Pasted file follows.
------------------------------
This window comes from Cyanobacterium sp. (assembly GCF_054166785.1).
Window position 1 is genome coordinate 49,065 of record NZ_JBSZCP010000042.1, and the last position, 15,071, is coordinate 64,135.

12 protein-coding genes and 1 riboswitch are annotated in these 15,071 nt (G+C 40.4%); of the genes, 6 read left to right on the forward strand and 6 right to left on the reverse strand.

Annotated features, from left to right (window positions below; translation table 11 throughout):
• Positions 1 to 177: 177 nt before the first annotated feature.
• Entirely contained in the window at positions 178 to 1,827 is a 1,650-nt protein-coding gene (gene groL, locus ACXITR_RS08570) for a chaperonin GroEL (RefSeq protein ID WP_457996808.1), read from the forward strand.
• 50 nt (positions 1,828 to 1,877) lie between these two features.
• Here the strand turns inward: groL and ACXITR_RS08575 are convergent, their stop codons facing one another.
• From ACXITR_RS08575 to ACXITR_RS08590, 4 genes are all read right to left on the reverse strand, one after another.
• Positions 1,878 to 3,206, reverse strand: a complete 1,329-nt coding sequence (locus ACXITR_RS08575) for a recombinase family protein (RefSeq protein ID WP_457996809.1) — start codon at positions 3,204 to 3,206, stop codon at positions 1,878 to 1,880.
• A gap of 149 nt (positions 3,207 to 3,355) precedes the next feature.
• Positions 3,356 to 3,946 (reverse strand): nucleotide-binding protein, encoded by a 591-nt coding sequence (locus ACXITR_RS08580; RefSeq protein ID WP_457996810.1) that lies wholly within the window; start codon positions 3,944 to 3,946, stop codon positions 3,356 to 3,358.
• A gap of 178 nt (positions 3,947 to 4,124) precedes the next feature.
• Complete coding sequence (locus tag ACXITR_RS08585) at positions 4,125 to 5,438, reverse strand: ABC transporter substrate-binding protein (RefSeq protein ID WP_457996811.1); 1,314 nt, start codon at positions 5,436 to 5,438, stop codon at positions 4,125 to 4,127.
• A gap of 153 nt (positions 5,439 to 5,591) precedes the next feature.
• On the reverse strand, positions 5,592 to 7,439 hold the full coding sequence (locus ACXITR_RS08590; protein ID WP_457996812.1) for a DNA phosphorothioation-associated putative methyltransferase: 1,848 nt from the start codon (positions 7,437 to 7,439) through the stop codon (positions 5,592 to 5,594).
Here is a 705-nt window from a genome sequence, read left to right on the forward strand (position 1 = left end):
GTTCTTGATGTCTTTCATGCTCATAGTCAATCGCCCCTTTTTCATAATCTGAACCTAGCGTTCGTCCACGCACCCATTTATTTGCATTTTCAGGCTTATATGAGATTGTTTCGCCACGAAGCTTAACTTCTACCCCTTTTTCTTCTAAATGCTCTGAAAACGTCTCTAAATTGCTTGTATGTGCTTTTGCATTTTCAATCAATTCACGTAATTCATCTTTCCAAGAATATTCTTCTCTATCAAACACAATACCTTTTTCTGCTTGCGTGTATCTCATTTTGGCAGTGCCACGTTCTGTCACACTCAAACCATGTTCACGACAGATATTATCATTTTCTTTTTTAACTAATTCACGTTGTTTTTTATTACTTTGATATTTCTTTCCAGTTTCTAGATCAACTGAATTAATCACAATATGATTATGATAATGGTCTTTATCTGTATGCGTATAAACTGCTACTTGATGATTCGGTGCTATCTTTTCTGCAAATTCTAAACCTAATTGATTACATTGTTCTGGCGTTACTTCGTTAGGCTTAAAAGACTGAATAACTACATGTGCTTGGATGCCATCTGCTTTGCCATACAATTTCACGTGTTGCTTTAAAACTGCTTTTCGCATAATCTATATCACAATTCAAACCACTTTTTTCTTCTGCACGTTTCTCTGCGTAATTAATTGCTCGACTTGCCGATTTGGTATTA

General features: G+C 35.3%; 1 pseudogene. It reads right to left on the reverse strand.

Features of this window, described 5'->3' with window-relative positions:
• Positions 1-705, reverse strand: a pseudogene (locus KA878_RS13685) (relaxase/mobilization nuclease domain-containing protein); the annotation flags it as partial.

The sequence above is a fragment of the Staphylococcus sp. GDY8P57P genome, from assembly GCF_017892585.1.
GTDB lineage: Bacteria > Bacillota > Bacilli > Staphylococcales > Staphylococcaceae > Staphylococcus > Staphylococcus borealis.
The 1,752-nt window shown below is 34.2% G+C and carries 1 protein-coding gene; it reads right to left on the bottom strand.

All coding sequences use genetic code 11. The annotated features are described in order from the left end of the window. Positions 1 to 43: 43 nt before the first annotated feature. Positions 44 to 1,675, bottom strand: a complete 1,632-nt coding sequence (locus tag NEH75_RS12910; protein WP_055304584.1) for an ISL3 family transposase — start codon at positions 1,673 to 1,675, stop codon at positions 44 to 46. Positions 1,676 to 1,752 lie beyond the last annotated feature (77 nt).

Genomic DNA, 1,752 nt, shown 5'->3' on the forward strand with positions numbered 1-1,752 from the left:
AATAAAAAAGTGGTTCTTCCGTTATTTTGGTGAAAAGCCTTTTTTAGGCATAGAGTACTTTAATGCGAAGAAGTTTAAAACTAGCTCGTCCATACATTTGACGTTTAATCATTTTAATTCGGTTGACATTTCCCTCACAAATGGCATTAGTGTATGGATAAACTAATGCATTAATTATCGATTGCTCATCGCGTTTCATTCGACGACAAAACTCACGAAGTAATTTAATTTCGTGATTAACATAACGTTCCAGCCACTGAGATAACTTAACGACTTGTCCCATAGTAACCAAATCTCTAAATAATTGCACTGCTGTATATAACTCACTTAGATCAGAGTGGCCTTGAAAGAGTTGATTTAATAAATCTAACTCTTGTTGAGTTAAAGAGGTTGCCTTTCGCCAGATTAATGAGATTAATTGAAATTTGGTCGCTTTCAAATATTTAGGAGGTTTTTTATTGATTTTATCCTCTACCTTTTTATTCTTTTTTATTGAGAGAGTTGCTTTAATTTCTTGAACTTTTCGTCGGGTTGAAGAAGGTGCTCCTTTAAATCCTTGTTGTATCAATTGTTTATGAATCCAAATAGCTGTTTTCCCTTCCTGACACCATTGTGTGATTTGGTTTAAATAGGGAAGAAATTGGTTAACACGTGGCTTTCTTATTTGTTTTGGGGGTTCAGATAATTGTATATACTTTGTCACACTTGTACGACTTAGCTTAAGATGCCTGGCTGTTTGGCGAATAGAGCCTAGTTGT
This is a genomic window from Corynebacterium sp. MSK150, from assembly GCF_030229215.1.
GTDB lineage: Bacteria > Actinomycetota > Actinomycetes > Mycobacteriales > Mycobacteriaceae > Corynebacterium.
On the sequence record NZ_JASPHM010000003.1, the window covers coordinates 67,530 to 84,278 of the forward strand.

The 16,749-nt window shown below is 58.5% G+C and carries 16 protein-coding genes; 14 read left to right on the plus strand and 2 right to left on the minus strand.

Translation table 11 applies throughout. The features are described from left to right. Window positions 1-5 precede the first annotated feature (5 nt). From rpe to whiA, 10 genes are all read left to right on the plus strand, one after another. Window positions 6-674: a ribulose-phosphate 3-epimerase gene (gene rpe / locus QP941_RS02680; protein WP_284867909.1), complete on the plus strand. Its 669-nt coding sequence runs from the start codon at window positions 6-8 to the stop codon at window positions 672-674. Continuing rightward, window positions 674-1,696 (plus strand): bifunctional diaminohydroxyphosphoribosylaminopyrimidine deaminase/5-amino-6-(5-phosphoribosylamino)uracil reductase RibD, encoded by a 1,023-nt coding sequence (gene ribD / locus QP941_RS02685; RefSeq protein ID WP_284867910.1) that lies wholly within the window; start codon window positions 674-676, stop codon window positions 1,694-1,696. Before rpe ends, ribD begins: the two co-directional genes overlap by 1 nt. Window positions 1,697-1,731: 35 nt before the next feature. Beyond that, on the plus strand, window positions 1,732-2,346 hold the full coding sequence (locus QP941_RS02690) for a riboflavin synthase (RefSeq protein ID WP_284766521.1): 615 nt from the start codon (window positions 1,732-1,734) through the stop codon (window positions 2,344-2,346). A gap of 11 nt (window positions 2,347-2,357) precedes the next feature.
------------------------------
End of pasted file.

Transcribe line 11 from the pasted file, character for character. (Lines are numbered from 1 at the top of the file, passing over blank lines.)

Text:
• A gap of 149 nt (positions 3,207 to 3,355) precedes the next feature.